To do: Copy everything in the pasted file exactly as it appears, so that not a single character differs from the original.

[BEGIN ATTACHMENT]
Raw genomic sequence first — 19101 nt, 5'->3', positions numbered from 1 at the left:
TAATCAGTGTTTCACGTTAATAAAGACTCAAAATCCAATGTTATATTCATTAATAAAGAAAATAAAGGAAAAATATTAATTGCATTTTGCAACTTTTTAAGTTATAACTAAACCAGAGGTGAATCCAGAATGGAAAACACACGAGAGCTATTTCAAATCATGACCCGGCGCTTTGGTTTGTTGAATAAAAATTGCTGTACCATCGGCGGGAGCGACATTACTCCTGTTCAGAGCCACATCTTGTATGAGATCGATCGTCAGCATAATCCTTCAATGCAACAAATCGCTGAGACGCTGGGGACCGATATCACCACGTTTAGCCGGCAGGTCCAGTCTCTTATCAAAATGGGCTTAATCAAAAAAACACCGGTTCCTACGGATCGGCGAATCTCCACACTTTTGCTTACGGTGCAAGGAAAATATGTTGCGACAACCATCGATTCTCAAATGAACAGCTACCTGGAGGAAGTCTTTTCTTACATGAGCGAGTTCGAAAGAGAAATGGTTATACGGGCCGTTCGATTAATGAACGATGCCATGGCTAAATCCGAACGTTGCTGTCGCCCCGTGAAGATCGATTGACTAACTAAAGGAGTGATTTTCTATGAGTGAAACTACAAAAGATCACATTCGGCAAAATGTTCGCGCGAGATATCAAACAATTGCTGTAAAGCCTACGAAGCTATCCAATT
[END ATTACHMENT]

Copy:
Raw genomic sequence first — 19101 nt, 5'->3', positions numbered from 1 at the left:
TAATCAGTGTTTCACGTTAATAAAGACTCAAAATCCAATGTTATATTCATTAATAAAGAAAATAAAGGAAAAATATTAATTGCATTTTGCAACTTTTTAAGTTATAACTAAACCAGAGGTGAATCCAGAATGGAAAACACACGAGAGCTATTTCAAATCATGACCCGGCGCTTTGGTTTGTTGAATAAAAATTGCTGTACCATCGGCGGGAGCGACATTACTCCTGTTCAGAGCCACATCTTGTATGAGATCGATCGTCAGCATAATCCTTCAATGCAACAAATCGCTGAGACGCTGGGGACCGATATCACCACGTTTAGCCGGCAGGTCCAGTCTCTTATCAAAATGGGCTTAATCAAAAAAACACCGGTTCCTACGGATCGGCGAATCTCCACACTTTTGCTTACGGTGCAAGGAAAATATGTTGCGACAACCATCGATTCTCAAATGAACAGCTACCTGGAGGAAGTCTTTTCTTACATGAGCGAGTTCGAAAGAGAAATGGTTATACGGGCCGTTCGATTAATGAACGATGCCATGGCTAAATCCGAACGTTGCTGTCGCCCCGTGAAGATCGATTGACTAACTAAAGGAGTGATTTTCTATGAGTGAAACTACAAAAGATCACATTCGGCAAAATGTTCGCGCGAGATATCAAACAATTGCTGTAAAGCCTACGAAGCTATCCAATT